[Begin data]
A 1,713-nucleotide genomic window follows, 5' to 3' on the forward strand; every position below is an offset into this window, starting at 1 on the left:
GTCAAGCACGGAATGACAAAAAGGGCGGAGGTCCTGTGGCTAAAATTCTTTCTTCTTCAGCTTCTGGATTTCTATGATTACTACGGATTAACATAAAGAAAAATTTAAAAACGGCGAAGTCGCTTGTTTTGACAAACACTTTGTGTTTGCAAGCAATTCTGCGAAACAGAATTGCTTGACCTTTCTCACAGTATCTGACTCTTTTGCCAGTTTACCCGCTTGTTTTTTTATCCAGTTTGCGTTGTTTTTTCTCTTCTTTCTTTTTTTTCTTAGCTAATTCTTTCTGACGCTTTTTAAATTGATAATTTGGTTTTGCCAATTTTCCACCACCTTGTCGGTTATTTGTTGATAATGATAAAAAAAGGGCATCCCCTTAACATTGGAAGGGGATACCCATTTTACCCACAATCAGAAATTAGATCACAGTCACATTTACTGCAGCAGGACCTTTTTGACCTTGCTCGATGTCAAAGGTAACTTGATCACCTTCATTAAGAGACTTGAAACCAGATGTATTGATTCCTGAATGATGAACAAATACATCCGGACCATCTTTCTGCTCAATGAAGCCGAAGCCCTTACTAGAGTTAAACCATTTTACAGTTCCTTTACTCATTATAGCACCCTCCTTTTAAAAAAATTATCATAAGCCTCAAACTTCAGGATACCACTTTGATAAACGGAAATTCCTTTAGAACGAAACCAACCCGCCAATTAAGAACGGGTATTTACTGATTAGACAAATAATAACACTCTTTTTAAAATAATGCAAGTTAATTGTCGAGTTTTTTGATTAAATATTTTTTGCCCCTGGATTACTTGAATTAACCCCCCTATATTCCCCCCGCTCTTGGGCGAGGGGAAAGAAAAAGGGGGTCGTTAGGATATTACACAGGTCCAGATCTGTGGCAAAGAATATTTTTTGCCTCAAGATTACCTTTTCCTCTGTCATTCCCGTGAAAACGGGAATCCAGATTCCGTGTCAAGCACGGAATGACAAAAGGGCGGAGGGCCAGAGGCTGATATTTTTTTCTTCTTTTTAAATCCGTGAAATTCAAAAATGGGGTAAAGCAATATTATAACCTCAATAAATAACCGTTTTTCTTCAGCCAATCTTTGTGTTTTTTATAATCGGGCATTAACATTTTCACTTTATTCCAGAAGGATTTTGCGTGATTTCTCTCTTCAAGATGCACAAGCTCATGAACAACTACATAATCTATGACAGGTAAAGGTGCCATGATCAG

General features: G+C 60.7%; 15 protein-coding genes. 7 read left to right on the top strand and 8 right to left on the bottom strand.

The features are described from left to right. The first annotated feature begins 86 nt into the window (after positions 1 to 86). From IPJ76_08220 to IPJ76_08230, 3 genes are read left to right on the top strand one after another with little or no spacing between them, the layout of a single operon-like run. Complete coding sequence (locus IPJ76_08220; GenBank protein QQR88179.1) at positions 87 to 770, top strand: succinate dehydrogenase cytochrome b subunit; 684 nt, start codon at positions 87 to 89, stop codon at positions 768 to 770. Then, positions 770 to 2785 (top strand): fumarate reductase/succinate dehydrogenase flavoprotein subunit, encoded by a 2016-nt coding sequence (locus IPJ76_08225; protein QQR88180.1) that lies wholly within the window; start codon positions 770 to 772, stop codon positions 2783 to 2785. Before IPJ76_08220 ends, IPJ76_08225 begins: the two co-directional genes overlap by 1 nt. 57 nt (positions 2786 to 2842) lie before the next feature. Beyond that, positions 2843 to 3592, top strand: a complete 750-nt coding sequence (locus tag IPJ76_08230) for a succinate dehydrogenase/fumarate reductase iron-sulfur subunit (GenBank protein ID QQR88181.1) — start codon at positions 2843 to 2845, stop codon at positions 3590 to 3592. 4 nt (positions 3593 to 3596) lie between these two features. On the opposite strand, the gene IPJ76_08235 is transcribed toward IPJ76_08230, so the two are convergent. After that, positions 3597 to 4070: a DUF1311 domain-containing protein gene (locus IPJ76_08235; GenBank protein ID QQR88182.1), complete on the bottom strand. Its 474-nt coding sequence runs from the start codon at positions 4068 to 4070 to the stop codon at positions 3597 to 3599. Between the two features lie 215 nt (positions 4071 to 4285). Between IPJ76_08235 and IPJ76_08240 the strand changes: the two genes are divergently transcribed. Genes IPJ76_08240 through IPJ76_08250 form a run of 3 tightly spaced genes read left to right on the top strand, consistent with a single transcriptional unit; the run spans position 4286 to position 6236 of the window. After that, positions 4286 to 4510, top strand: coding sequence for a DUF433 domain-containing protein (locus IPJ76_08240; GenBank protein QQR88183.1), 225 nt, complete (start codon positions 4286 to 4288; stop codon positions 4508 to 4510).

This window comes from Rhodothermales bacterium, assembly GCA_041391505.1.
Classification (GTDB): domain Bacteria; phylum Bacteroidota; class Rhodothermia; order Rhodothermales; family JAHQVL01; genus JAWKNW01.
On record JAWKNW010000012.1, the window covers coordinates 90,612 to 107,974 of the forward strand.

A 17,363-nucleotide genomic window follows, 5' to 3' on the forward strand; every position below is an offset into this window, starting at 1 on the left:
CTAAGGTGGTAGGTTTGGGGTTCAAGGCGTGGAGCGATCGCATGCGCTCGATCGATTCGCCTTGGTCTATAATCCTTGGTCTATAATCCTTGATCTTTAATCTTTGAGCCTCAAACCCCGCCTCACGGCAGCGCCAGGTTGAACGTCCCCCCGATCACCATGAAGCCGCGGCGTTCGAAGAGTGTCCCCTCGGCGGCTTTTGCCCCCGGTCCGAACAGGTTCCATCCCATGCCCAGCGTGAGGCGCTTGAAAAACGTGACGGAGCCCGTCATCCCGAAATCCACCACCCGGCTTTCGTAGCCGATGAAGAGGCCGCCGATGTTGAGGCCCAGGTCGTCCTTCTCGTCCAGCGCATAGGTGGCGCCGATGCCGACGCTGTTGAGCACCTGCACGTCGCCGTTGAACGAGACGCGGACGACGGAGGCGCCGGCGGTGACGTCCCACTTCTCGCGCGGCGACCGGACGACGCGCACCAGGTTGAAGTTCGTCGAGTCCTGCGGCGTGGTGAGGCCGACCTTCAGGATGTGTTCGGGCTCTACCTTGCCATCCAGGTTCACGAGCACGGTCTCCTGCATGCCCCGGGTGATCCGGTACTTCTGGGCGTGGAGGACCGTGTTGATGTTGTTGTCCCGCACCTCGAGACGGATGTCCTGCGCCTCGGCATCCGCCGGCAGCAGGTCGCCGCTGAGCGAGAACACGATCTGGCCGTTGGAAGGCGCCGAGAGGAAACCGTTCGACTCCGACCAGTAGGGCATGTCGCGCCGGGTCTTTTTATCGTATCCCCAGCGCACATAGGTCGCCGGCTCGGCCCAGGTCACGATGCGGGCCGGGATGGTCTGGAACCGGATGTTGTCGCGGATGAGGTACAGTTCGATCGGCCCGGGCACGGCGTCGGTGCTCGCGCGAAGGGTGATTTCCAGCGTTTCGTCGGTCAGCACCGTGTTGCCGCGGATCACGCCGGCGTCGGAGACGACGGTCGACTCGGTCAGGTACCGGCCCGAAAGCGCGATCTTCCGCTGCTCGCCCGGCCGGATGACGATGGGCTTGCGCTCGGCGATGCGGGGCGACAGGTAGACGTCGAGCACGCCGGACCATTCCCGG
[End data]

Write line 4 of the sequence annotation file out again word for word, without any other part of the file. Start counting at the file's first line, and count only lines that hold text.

The features are described from left to right. The first annotated feature begins 86 nt into the window (after positions 1 to 86). From IPJ76_08220 to IPJ76_08230, 3 genes are read left to right on the top strand one after another with little or no spacing between them, the layout of a single operon-like run. Complete coding sequence (locus IPJ76_08220; GenBank protein QQR88179.1) at positions 87 to 770, top strand: succinate dehydrogenase cytochrome b subunit; 684 nt, start codon at positions 87 to 89, stop codon at positions 768 to 770. Then, positions 770 to 2785 (top strand): fumarate reductase/succinate dehydrogenase flavoprotein subunit, encoded by a 2016-nt coding sequence (locus IPJ76_08225; protein QQR88180.1) that lies wholly within the window; start codon positions 770 to 772, stop codon positions 2783 to 2785. Before IPJ76_08220 ends, IPJ76_08225 begins: the two co-directional genes overlap by 1 nt. 57 nt (positions 2786 to 2842) lie before the next feature. Beyond that, positions 2843 to 3592, top strand: a complete 750-nt coding sequence (locus tag IPJ76_08230) for a succinate dehydrogenase/fumarate reductase iron-sulfur subunit (GenBank protein ID QQR88181.1) — start codon at positions 2843 to 2845, stop codon at positions 3590 to 3592. 4 nt (positions 3593 to 3596) lie between these two features. On the opposite strand, the gene IPJ76_08235 is transcribed toward IPJ76_08230, so the two are convergent. After that, positions 3597 to 4070: a DUF1311 domain-containing protein gene (locus IPJ76_08235; GenBank protein ID QQR88182.1), complete on the bottom strand. Its 474-nt coding sequence runs from the start codon at positions 4068 to 4070 to the stop codon at positions 3597 to 3599. Between the two features lie 215 nt (positions 4071 to 4285). Between IPJ76_08235 and IPJ76_08240 the strand changes: the two genes are divergently transcribed. Genes IPJ76_08240 through IPJ76_08250 form a run of 3 tightly spaced genes read left to right on the top strand, consistent with a single transcriptional unit; the run spans position 4286 to position 6236 of the window. After that, positions 4286 to 4510, top strand: coding sequence for a DUF433 domain-containing protein (locus IPJ76_08240; GenBank protein QQR88183.1), 225 nt, complete (start codon positions 4286 to 4288; stop codon positions 4508 to 4510).